Website last updated: 7-5-2024

Book review: Making Movie Magic written by John Richardson

By: Brian Smith
Making Movie Magic John Richardson book review
John Richardson was indoctrinated into the world of special effects through his ‘mentor and hero’ – his father Cliff Richardson – with whom he would work on many movies during the Sixties and early Seventies.

A nine-year old John was granted leave from school to spend three months in Spain while his father worked on ALEXANDER THE GREAT (1956) starring Richard Burton and Claire Bloom. There’s a lovely photo of his dad and a colleague wrestling with the prop Gordian Knot. A fitting metaphor, if ever there was one, for the solution to the types of work asked of special effects teams. During this decade Richardson Senior was attached to four Warwick pictures for Irving Allen and John’s future employer, Cubby Broccoli, creating the special effects for PARATROOPER (a.k.a. THE RED BERET), ZARAK, FIRE DOWN BELOW and TANK FORCE, whose U.K. title was NO TIME TO DIE... These pictures took Cliff Richardson to far-flung locations in Morocco, India and Trinidad but, as John notes, he ‘couldn’t swing three months off school every year!’

Frequent visits to the studios where his father created his own brand of effects magic inspired John to follow in his footsteps. His first official job in the film industry was on Otto Preminger’s 1960 epic EXODUS. It marked the beginning of a remarkable career. LAWRENCE OF ARABIA and THE 7TH DAWN followed, all before his 17th birthday. He worked with his father on Casino Royale (1967). Among the many effects John conducted were blowing off John Huston’s wig during the attack on Sir James Bond’s mansion, the exploding control desk when Orson Welles as Le Chiffre falls forward having been shot in the head by the Smersh agent, and his personal highlight – keeping the bubbles going in Ursula Andress’s bath.

John’s amazing effects work on THE OMEN (1976) for Richard Donner (who pens the book’s Foreword) led to further collaborations with the director, most notably his pioneering work on SUPERMAN (1978) and thus solving the problem of how to believably make a man fly. Most of the effects were done in camera. John relates how he drove a track motorbike through a wheat field with young Clark Kent (Jeff East) attached on a foot plate and harness to create the scene where the hero runs at super-speed through the field. John provides an amazing insight into the effects of this seminal superhero movie.

With his reputation in the movie industry assured, James Bond beckoned. A year after SUPERMAN John was invited to work on Moonraker (1979), the beginning of an eight-picture association with Eon Productions. He headed up the special effects for Octopussy (1983) and A View to a Kill (1985) and the visual effects for The Living Daylights (1987) and Licence to Kill (1989). On OCTOPUSSY he convinced the audience that Bond’s Bede Jet really did fly through the hanger, and worked on a diverse array of effects, large and small; everything from set pieces such as Bond driving the Mercedes on the railway line chasing a train, to Q’s magic rope trick. On THE LIVING DAYLIGHTS John had to come up with a solution to the land rover driving off the Rock of Gibraltar. In my opinion, John’s best work in the Bond series is on this film. The Afghan Mujahedeen retreat, filmed on a real bridge in Morocco with a foreground miniature, which is then blown up as a model back at Pinewood Studios, is seamless on screen and just as impressive today as it was in 1987. Between Bonds, John was the special effects supervisor on ALIENS for which he deservedly won a BAFTA and an Oscar®.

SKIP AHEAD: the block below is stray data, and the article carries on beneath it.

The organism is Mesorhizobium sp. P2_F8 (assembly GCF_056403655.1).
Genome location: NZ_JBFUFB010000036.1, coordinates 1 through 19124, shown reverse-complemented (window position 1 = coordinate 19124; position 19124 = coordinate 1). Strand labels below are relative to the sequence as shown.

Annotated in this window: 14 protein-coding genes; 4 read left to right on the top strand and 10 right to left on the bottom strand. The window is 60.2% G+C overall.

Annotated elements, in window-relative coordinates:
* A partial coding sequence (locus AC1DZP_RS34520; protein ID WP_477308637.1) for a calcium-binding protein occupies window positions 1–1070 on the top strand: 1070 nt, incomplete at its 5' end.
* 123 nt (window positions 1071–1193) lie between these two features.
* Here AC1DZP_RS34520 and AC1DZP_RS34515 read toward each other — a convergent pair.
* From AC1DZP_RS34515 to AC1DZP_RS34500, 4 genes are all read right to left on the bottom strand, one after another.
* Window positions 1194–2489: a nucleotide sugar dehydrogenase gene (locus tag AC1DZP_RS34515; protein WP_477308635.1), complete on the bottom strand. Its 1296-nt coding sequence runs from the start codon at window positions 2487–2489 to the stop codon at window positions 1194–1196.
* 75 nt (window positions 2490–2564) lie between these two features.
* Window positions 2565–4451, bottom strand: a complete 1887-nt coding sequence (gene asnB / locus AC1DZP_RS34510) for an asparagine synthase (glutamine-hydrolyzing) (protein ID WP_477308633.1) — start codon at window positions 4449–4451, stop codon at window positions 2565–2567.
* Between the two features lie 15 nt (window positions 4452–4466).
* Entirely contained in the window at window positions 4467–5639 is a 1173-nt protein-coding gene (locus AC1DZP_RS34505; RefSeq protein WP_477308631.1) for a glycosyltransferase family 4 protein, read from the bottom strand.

John returned to do the miniatures on Tomorrow Never Dies (1997) and The World Is Not Enough (1999) and was the model effects supervisor for Die Another Day (2002).

Perhaps John Richardson’s greatest body of work was on all eight of the Harry Potter films. Not only did he create so many wonderful and believable effects over his ten year association with the series, beyond that he was involved in turning Leavesden (the former Rolls Royce factory initially converted to accommodate the 1995 Bond film GOLDENEYE) into a permanent studio for Warner Brothers and the huge Studio Tour and Harry Potter exhibition, which is one of London’s biggest tourist attractions.

The book is wonderfully illustrated with over 200 photographs (although I would like to have seen more of them captioned) most of which come from John’s personal collection, and over 60 colour pages of film posters. Ably assisted by his co-author Gareth Owen, John’s wry sense of humour shines through as he concocts the perfect blend of autobiography and behind-the-scenes storytelling.

Making Movie Magic is a magic movie-making book and my favourite read of the year.

Review by Brian James Smith. Copyright © 2019 From Sweden with Love. All rights reserved.

>Order the hardback edition from Amazon UK



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